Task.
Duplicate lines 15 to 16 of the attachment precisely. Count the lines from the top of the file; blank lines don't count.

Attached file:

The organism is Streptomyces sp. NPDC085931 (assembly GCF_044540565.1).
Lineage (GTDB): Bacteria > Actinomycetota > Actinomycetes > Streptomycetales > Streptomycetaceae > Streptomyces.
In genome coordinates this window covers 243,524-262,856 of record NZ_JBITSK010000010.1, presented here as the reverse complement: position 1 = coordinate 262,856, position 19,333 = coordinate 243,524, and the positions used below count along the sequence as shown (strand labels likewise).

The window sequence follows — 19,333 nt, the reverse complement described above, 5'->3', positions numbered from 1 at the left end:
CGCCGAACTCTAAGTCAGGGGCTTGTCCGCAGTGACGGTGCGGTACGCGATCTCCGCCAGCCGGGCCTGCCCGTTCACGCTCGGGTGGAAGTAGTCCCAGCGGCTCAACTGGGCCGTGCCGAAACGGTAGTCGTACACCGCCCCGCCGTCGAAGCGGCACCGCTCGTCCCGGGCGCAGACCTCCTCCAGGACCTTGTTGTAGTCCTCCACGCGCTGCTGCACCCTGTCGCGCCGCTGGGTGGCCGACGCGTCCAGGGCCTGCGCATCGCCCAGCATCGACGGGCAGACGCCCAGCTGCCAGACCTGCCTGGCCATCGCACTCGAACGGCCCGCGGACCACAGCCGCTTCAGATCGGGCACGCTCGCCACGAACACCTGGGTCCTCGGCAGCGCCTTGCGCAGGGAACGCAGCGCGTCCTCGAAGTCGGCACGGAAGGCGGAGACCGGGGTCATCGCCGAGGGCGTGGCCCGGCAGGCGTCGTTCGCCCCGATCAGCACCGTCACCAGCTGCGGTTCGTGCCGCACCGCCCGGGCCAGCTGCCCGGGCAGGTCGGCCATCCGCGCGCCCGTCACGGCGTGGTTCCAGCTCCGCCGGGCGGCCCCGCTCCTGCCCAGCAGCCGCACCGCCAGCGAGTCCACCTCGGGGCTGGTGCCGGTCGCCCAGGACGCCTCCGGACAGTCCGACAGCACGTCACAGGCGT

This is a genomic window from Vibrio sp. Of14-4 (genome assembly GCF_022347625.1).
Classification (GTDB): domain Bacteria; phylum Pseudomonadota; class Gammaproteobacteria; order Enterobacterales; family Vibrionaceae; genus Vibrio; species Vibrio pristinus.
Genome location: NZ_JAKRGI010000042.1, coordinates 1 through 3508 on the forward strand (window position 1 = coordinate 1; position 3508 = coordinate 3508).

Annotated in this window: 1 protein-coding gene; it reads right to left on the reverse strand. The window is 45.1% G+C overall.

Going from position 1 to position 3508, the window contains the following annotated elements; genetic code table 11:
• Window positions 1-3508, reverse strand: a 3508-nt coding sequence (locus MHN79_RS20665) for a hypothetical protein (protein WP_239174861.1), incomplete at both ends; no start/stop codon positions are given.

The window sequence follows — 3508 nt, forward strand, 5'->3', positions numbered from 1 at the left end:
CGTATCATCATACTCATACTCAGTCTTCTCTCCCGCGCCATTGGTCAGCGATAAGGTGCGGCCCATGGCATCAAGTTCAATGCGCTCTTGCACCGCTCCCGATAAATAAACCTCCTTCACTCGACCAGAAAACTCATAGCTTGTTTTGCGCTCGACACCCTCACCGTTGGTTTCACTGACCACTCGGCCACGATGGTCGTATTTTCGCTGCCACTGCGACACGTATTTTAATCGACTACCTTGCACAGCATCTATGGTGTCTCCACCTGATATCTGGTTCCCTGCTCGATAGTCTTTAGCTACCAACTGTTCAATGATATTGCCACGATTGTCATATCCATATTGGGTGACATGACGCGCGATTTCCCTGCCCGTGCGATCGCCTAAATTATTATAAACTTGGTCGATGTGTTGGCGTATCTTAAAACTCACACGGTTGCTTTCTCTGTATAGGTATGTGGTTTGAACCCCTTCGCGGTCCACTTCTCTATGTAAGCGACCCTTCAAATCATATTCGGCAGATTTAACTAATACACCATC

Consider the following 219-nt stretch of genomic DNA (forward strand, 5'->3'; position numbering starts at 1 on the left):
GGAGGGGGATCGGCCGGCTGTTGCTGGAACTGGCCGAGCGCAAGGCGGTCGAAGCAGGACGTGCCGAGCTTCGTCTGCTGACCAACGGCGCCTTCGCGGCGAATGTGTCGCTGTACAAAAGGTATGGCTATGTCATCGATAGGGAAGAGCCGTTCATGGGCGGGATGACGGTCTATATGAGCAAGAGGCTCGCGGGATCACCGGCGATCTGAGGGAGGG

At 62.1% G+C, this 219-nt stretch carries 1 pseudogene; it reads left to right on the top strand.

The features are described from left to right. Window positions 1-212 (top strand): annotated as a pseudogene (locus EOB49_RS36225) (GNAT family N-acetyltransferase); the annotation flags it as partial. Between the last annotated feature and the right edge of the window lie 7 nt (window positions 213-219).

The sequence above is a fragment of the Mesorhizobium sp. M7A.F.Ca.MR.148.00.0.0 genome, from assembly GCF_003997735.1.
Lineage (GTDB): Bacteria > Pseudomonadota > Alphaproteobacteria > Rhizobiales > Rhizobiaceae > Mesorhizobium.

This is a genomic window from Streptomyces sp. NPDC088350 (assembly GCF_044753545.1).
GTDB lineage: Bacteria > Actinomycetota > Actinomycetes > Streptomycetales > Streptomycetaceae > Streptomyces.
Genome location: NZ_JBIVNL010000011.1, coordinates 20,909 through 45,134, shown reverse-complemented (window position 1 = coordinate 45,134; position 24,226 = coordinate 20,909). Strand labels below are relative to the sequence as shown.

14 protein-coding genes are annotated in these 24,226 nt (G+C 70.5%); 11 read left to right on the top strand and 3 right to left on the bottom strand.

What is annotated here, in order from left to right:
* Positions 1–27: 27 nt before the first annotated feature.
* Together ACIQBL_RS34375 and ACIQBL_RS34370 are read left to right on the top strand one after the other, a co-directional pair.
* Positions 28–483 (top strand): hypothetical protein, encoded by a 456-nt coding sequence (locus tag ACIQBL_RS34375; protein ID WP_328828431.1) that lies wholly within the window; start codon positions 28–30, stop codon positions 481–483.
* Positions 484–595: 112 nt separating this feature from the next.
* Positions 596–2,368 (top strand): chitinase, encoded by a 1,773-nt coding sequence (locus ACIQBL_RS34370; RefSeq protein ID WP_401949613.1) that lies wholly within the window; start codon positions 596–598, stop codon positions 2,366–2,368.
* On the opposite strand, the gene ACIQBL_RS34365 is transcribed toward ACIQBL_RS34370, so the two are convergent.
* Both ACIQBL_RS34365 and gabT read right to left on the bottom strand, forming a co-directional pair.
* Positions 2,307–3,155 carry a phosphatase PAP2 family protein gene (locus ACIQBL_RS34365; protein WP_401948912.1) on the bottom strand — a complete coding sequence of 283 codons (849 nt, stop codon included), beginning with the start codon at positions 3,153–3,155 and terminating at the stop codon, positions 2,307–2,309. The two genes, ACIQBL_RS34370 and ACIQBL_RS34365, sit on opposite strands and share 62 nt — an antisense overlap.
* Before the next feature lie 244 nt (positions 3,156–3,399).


GGAGGGGGATCGGCCGGCTGTTGCTGGAACTGGCCGAGCGCAAGGCGGTCGAAGCAGGACGTGCCGAGCTTCGTCTGCTGACCAACGGCGCCTTCGCGGCGAATGTGTCGCTGTACAAAAGGTATGGCTATGTCATCGATAGGGAAGAGCCGTTCATGGGCGGGATGACGGTCTATATGAGCAAGAGGCTCGCGGGATCACCGGCGATCTGAGGGAGGG

At 62.1% G+C, this 219-nt stretch carries 1 pseudogene; it reads left to right on the top strand.